|Professor Edward Chaney, author of the biography of G B Edwards|
Professor Edward Chaney is currently in Guernsey to launch his book, entitled Genius Friend, and will be on stage during the Guernsey Literary Festival, which starts today.
Despite the unfortunate scheduling of Professor Chaney’s talk, which coincides with the Festival Opening Party, the event sold out within hours and a second performance has been hastily arranged.
I understand that this too is already fully booked and that, jointly, these appearancess have proved by far the most popular events in this year's Festival Programme.
If you didn't manage to obtain a ticket, you can still meet Edward Chaney at the Guernsey Press Bookshop in St Peter Port this Friday lunchtime between twelve and two.
Here’s a reminder of my two previous posts on the subject of G B Edwards and his immortal creation, the cantankerous Guernseyman, Ebenezer Le Page.
First Posted 25 April 2015
Professor Edward Chaney will later this year publish his long-awaited biography of celebrated Guernsey writer, G B Edwards, author of that much-loved modern classic, The Book of Ebenezer Le Page.
Gerald Basil Edwards, who died in 1976, was a Guernsey-born writer and self-imposed exile, a contemporary of Middleton Murry, Katherine Mansfield and D H Lawrence.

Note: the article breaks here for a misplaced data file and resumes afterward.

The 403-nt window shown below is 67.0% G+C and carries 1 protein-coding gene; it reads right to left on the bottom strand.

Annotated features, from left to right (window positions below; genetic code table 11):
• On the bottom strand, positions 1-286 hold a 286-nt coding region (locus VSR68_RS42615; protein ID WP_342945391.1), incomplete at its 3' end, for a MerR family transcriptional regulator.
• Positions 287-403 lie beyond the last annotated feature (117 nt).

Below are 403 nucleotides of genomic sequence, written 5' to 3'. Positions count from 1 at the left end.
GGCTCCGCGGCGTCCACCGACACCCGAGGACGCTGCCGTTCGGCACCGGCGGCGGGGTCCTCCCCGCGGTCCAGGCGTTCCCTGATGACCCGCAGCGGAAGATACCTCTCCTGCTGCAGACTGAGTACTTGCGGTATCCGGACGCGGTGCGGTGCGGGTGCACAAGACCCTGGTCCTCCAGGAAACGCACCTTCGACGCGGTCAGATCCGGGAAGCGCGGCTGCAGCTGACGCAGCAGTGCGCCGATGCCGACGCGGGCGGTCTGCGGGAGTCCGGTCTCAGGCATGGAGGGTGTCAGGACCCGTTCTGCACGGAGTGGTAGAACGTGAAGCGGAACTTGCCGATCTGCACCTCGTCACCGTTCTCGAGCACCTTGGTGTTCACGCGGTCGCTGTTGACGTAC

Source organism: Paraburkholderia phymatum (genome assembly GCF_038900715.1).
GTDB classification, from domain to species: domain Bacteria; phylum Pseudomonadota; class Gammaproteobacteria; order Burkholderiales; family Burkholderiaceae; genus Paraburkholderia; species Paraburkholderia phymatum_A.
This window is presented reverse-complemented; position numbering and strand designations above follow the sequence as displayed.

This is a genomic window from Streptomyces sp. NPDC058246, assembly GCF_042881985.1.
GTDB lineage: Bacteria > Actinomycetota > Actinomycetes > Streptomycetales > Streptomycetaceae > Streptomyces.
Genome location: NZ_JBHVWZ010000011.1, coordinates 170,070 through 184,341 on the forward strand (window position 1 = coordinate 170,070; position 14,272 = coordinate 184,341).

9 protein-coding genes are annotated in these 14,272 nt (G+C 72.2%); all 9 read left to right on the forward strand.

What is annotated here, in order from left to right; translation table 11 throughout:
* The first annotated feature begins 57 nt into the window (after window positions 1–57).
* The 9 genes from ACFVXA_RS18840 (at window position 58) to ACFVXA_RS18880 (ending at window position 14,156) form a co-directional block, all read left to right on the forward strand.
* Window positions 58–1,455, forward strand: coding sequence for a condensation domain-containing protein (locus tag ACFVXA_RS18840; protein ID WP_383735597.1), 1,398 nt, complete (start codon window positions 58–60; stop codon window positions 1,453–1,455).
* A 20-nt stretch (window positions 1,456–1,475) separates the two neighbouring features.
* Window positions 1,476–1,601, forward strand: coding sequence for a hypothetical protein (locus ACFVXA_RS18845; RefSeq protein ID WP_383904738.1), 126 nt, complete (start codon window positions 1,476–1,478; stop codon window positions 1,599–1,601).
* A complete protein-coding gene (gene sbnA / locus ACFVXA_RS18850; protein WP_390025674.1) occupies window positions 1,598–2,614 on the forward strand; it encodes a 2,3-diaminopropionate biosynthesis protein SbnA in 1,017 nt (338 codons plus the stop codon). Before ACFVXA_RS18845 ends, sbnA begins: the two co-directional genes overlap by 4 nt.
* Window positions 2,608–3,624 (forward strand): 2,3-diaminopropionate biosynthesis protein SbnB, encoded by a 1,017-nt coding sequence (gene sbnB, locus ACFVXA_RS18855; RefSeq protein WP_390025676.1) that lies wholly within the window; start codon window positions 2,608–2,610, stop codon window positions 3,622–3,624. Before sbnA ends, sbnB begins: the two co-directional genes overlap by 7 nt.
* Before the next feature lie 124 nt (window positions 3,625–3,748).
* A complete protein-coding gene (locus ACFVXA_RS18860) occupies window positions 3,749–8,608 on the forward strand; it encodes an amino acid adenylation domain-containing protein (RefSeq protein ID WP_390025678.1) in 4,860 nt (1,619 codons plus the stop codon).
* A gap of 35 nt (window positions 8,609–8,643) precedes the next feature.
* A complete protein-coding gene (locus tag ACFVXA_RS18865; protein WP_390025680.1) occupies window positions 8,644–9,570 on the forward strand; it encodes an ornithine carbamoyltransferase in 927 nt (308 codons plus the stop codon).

His one great novel was not published until after his death.
This Proustian tale, set in our small island but with universal themes, has been justly praised, worldwide, although Edwards himself has received little in the way of acclaim in his island birthplace, Guernsey.
Let’s hope that Edward Chaney’s forthcoming book will put this right.
First Posted 7 May 2015
You’ll be hard pressed to find a copy of The Book of Ebenezer Le Page in any of Guernsey’s bookshops and seeking what has been described as one of the finest novels of the Twentieth Century in Guernsey’s many tourist outlets can also prove to be a fruitless exercise.
How can it be that this modern masterpiece written by a native Guernseyman, the late Gerald B Edwards, has become all but invisible on the island of his birth?
New York Review of Books described the novel as: “A triumph of the storyteller’s art that conjures up the extraordinary voice of a living man.”
Praise of the book has been echoed by literary critics across the globe, yet in Guernsey this memorable book is virtually ignored.
I was introduced to The Book of Ebenezer Le Page by my wife, Jane, who has campaigned tirelessly to promote recognition of both the novel and its author, G B Edwards.
I read it, struggling, as many do, with the early chapters, and found myself immersed in a truly amazing tale, set on the small island of Guernsey, yet having a universal appeal.
The narrator, elderly, cantankerous Ebenezer Le Page, recounts the story of his life and passions in a voice that grows ever more familiar and full of humanity with each passing page and, while doing so, introduces the reader to a cast of characters that are totally believable and absolutely full of life.
A long-awaited biography of G B Edwards, written by Professor Edward Chaney, is due to be launched later this year by Blue Ormer Publications.